Arts Network Asia was established by an independent group of artists, cultural workers and arts activists from Asia—I think, originally, Singapore, and come from the theater world. They are a grant-making body that encourages and supports regional artistic collaboration. They’re deeply invested in fostering an engaged cultural community across Asia, and I’m so honored to work with them, since they see local value in what i’m doing in Phnom Penh—which is so much more important than “international” value. Or “cool points.” Anyway, they’re great to work with, very supportive. They just want to make sure Cambodians have access to interesting ideas.
CP: What is it about Cambodia that has inspired this project? Are your interests specific to Phnom Penh?
SD: Phnom Penh is where I have a network of support already in place, due to Anne having already done work and reporting there. To answer the question, I do need to be aware that all of my current knowledge of Phnom Penh (and an entire nation) has been acquired through media and not through direct experience. I will try my best to be honest. And actually, seeking out media and information about Cambodia in the US is really frustrating at times. In one way, it’s important for me to see the disparities between how the US tends to represent Cambodia and my actual experiences of being there.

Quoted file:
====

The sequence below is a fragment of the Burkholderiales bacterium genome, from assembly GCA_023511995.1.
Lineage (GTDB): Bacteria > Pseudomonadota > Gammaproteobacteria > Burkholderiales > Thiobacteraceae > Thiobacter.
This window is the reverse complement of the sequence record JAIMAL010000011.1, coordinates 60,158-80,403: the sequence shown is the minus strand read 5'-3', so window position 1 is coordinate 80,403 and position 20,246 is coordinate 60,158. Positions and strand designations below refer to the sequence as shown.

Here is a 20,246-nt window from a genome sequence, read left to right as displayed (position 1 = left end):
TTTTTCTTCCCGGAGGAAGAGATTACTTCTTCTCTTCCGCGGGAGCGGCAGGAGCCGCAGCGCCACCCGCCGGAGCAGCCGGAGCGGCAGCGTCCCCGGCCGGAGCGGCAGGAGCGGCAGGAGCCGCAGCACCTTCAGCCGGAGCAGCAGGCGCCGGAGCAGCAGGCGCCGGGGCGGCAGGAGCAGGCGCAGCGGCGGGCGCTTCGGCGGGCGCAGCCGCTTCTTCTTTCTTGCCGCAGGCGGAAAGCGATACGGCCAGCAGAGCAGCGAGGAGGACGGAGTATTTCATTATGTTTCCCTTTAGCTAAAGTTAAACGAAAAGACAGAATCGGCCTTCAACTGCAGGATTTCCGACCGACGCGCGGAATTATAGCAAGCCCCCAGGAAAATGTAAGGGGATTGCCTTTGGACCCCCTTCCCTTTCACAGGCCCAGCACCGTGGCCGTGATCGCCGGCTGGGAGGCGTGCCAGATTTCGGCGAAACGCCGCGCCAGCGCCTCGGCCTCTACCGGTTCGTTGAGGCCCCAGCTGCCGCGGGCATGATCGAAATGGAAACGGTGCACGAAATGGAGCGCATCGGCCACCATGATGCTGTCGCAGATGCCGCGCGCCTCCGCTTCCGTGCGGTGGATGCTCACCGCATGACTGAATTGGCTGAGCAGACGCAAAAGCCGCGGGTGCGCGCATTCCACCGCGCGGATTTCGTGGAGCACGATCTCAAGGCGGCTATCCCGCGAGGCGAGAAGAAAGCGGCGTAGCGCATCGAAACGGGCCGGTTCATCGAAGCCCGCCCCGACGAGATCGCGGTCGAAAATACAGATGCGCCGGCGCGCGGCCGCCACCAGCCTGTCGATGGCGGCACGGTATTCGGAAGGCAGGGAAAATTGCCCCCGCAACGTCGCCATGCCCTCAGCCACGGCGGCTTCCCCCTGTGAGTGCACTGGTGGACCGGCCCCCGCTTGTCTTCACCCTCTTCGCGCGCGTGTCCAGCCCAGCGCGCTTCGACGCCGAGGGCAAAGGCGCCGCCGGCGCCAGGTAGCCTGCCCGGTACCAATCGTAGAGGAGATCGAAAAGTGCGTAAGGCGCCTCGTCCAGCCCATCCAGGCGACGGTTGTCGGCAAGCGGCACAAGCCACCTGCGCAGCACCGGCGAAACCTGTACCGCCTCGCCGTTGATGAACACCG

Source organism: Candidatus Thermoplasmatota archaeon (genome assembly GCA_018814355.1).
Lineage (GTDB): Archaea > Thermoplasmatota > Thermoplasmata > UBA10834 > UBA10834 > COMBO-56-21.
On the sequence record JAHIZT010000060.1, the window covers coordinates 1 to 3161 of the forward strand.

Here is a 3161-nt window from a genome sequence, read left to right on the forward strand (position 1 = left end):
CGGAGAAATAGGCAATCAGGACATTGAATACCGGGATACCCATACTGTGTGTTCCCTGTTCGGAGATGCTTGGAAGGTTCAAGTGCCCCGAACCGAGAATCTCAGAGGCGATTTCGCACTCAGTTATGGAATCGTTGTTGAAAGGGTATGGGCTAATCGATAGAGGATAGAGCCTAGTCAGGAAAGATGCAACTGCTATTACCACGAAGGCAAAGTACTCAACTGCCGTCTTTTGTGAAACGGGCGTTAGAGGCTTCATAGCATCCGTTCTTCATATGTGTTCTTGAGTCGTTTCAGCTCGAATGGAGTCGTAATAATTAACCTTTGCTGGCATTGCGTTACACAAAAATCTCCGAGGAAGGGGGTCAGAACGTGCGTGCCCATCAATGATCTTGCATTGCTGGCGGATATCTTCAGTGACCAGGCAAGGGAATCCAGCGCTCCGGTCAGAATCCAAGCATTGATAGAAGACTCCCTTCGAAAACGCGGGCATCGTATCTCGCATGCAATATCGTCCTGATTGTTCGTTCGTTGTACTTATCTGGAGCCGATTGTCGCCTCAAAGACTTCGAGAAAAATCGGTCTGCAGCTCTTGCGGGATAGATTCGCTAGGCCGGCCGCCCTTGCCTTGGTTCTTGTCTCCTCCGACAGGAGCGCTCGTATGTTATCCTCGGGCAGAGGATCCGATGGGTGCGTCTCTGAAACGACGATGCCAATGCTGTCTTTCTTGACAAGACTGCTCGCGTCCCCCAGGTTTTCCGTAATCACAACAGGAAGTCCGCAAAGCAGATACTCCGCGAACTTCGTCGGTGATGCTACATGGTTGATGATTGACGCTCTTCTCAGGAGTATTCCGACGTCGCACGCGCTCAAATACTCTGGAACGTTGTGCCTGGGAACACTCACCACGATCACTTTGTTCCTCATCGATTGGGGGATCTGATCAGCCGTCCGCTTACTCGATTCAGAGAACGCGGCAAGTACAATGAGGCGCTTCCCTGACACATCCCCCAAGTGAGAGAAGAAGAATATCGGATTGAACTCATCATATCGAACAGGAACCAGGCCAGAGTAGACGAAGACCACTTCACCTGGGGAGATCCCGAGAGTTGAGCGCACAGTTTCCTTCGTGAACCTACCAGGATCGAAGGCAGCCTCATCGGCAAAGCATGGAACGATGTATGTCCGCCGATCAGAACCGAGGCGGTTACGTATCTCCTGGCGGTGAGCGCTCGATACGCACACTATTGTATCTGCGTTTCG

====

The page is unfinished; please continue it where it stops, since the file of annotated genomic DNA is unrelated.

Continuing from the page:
From my understanding, there is little to no educational structure in Cambodia, so providing a potential structure or a place to view structure becomes, potentially, important. Historically, Cambodia has accidentally forgotten about women’s education. After the Khmer Rouge destroyed Cambodia’s intellectual and cultural life the country has been in the process of rebuilding after it’s tragic past. School’s being rebuilt in the 1990s didn’t necessarily discriminate students on the basis of gender but strict traditional gender roles, lack of female housing options, and economic imperatives made young women’s participation within an educational system really difficult. Comics currently being produced in Cambodia are mostly made and distributed by NGO’s and promote comics as a way to help combat low literacy rates. I’m hoping teaching will encourage real media creation that can exist outside of this system.